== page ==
People ask me a lot if I feel social media is affecting eating disorders, and there is definitely some impact.
It's never as simple as people like to think, but social media - Instagram in particular - has become sprawling playgrounds for both the fitness industry and the clean-eating empire.
These are both communities that are centred around diet and weight loss, and tend to assign moral attributes to food - good vs bad, clean vs dirty, etc - thus creating neuroses around certain types of food and often eliminating entire food groups as a result. Eating disorders occur due to a complex combination of risk factors co-occurring. Prior to the advent of social media, we were still exposed to the thin ideal through magazines and television - but on a much smaller, and much less frequent scale. Consider how many times a day we might check our social media, compared to the days before it existed, how often we might look at the TV or flick through a magazine. The level of shame associated with not conforming to the thin ideal has sky-rocketed too, particularly as people try to justify it as health.
People vulnerable to developing an eating disorder are now experiencing a much higher likelihood that they will encounter further risk factors, simply by the socially acceptable medium of social media, where people share photos of unattainable bodies, detail their own diet regime, discuss diet at length, and encourage others to do the same - often through means that are simply impossible for most of the population due to in-affordability of impracticality. What social media is doing is making it more likely that a vulnerable person will end up triggering an eating disorder, when they might have otherwise not."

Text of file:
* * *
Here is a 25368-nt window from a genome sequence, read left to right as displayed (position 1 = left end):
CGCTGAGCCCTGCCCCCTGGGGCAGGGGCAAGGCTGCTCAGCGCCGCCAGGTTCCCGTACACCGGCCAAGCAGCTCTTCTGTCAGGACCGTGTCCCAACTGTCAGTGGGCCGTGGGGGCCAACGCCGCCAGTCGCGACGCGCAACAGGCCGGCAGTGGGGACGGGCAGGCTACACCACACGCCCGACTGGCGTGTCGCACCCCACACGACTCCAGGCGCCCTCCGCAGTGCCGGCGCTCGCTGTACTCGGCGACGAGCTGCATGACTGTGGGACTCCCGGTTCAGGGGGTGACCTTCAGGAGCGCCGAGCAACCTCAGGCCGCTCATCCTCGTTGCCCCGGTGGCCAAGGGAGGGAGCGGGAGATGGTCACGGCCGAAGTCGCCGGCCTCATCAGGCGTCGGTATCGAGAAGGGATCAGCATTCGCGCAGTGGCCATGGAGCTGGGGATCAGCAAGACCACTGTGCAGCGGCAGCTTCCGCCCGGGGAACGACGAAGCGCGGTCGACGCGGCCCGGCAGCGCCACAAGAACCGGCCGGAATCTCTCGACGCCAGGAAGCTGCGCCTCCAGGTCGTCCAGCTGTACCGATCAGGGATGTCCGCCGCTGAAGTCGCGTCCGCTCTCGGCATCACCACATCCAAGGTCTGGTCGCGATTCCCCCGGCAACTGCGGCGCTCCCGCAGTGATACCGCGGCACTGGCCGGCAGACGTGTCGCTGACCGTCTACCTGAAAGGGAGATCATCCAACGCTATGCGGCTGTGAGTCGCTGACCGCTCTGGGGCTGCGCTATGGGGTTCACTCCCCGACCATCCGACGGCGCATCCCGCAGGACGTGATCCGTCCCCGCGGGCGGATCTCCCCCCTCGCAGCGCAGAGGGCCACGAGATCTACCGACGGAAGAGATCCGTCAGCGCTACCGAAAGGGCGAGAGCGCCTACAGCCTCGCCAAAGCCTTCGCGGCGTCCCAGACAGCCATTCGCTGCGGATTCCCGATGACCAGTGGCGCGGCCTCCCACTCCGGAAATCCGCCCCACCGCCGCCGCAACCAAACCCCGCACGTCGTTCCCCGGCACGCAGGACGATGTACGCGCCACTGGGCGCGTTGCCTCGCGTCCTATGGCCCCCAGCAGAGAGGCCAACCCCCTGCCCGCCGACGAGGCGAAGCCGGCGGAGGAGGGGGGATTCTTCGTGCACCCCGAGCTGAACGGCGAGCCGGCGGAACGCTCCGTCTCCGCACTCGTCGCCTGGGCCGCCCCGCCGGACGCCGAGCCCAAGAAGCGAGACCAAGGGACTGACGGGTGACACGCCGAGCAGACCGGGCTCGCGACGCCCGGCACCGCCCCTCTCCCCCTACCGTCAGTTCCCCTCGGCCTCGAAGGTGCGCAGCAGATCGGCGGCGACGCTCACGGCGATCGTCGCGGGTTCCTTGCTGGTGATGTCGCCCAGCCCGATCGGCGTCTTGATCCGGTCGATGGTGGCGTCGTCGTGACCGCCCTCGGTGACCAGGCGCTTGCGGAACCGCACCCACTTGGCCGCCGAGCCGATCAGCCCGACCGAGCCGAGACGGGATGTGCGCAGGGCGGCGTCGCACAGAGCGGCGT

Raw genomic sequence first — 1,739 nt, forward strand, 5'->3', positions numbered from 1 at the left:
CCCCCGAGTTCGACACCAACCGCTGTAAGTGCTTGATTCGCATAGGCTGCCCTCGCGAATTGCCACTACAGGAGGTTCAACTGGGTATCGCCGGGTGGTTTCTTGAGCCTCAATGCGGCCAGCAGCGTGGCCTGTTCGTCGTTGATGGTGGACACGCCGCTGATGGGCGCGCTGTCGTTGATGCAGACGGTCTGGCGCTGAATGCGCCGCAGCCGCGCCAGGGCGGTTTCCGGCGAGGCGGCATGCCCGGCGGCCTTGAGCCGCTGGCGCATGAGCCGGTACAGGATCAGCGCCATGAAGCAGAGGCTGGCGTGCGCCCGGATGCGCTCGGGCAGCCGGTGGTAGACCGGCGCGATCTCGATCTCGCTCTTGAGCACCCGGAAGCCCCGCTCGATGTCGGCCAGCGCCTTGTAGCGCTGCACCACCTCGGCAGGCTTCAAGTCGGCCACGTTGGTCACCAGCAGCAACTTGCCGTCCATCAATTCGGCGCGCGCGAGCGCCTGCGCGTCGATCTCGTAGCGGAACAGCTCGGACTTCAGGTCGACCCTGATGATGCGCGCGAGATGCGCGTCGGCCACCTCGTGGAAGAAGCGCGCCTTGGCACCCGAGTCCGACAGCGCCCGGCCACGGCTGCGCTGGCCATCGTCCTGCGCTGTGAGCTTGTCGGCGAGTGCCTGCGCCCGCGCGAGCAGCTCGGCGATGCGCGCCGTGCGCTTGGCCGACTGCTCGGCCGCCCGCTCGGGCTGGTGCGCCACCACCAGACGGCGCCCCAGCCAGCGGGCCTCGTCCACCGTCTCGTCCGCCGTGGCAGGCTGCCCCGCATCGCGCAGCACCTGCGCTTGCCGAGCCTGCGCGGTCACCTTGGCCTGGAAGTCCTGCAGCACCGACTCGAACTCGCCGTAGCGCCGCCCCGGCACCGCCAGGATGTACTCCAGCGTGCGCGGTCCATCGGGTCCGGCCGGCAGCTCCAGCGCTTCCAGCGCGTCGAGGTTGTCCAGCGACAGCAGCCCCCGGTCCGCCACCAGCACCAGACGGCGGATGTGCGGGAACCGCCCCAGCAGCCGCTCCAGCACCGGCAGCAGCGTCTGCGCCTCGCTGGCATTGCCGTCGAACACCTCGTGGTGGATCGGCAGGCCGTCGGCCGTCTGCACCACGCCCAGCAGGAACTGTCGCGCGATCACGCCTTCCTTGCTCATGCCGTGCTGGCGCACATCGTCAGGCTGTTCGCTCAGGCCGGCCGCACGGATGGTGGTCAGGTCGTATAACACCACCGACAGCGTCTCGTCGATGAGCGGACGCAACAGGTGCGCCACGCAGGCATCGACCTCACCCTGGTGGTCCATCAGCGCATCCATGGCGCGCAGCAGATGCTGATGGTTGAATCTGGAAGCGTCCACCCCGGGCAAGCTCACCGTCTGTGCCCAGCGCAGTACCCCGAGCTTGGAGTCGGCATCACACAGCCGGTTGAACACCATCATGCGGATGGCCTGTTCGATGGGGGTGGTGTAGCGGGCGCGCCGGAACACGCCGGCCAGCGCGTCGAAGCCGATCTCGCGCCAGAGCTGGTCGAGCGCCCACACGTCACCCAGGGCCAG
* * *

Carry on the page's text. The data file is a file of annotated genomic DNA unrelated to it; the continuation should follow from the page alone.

Harriet Parsons is the training coordinator at BodyWhys -the Eating Disorders Association of Ireland. She said it is hard to pinpoint the why when it comes to eating disorders
"People can initially fall anywhere on the spectrum from having normal but disordered eating, to having an illness that you end up hospitalised for. It is important to remember that how we feel affects how we feed ourselves. When it comes to more compulsive behaviour, alarm bells ring. One of the signs of the presence of an eating disorder is that food (eating it or avoiding it) has started to take over your life. These unhealthy patterns begin gradually and build to the point where a person feels unable to control them.
They feel like they have to follow those patterns. All usually involve emotional distress and eventually serious health consequences. We often get asked about 'clean eating' and if that type of obsessive behaviour is concerning, but obviously, it depends on the person. For those who feel like they can't break their 'food rules'or their anxiety levels go up or their day is ruined, it no longer becomes about health.
Then you are functioning on a whole different level."